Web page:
Simple Bounty

Finding Beauty, Grace and Sanity in a Busy World

Being Pro-Life November 4, 2008

Filed under: Politics — katieosborne @ 8:41 pm
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The rights of the unborn is a big issue among Christians and many other conservative minded people. In an election year, it is common for Christians to point to this issue as one of the main reasons for supporting the Republican candidate. Unfortunately, I believe that the pro-life issue is often used merely to garner Christian votes. Has any real effort been made by the Republicans to change the course of abortion in our country? The answer is no.

Just take the last eight years as an example. We’ve had a Republican president in office. For six of these years, the same party also controlled congress. If Republican politicians really cared about the issue of abortion, they could have easily taken action to change things during this time. So, what’s the deal, Republicans? What about all those murdered babies you’ve convinced us you care so much about?

And how come President Bush, who calls himself pro-life continues to fund Planned Parenthood, an organization responsible for about a quarter of a million abortions each year? Why has he in fact increased tax money each year to fund them?

Why does Ron Paul, year after year present his Sanctity of Life Act to congress only to have it swept under the rug by Democrats and Republicans alike? I hate to break it to you all, but the majority of Washington does not care about the rights of the unborn.

In addition, I believe there is also a great inconsistency regarding what life Republicans believe is worth protecting. Can an individual truly call themselves pro-life if they support the maiming and killing of women, children and other innocents in foreign lands? It doesn’t seem possible. Yet, many who are rightly passionate about protecting the innocent unborn, seem shockingly apathetic to the gruesome fate of so many in the Middle East who are victims of our reckless foreign policy. Somehow, we’ve been convinced that collateral damage is merely an unfortunate but necessary by-product of war. If our conscience begins to prick us, and we give thought to these unfortunate individuals at all, we convince ourselves that it is for the greater good, desperate to avoid dealing with the real implications of our country’s actions.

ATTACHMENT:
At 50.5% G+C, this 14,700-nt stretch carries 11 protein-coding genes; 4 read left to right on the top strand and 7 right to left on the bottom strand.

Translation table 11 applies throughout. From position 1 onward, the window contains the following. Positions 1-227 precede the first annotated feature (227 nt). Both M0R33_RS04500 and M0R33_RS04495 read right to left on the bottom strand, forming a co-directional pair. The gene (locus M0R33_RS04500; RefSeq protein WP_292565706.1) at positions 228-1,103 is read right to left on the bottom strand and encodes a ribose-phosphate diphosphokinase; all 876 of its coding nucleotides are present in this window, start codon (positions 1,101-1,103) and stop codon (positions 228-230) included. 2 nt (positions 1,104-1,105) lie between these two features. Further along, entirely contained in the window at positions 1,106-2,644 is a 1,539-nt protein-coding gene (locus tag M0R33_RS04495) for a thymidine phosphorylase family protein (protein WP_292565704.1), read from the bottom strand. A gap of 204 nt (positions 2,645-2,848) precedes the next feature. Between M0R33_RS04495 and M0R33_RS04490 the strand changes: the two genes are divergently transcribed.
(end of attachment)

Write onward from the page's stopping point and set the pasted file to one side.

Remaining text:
Where was the outrage among pro-life advocates when Madeleine Albright declared that the killing of a half million Iraqi children, due to our sanctions during the Clinton Administration, was “worth it”? A half a million children. Hey, that’s politics, right?

And we wonder why they hate us.

Why are we not crying out in grief over the innocent victims we so carelessly kill, dropping bombs from above? Reliable sources estimate that there have been over a half a million civilian deaths in Iraq since the start of the war. Some reports say over a million.  That doesn’t even take into account those who have survived, being horribly burned, shot, etc.

Our government is responsible for this and innumerable other casualties like it. Tell me how this is okay. Tell me you’d be okay if that was your child’s fate. Explain to me how collateral damage is no big deal in the scheme of things.

What, it‘s okay because they’re different than us?  Because we don’t understand their culture? Because they’re halfway across the world, and we don’t have to look them in the eye as they’re dying? Because that’s just how war is? Tell me why it’s okay.

Do you realize that it is common practice for convoys to run down civilians, including children, if they are in the way, so the soldiers don’t have to stop and chance being victims of an IED? Do you realize that civilians are often fired upon at checkpoints, due largely to fear or communication problems? Do you realize that home raids often end in tragedy? Do you realize how many “mistakes” our military makes? I urge you to read the book Collateral Damage, an account of the atrocities of war in Iraq from the mouths of many soldiers who have been there.

I think that we who call ourselves pro-life need to examine all aspects of the preservation of life, and not just that of the unborn baby. We need to cry out against the injustices wrought on innocents all over this world and not just within to wombs of American women.

And while it is good to support politicians who will take a stand for the life of the unborn, ultimately, we cannot rely on government to solve the issue of abortion. Government is inefficient, and legislating morality just doesn’t work. This is an issue of the heart, and until people’s minds and hearts are changed, it doesn’t really matter whether abortion is legal or illegal. That’s not to say that we shouldn’t fight for the overturning of Roe v. Wade – by all means fight for it. It is an unconstitutional law, as abortion is not a federal issue. What I am saying is that we shouldn’t be so naive as to think that we need the government to save the lives of the unborn. It needs to start with us. It starts with compassion and a heart for the lost and hurting. It starts with personally giving of yourself; giving of your time and your emotions to reach out to those who need help. It means stepping out of your comfort zone and becoming vulnerable yourself, in hopes of touching someone else’s soul. It means loving rather than judging. It means understanding rather than writing someone off. It means seeing every single person as precious. It starts with valuing life in all it’s forms and living that out by example. It means doing more than just paying lip service to this very important issue. That’s how we start to change our country’s attitude toward the unborn.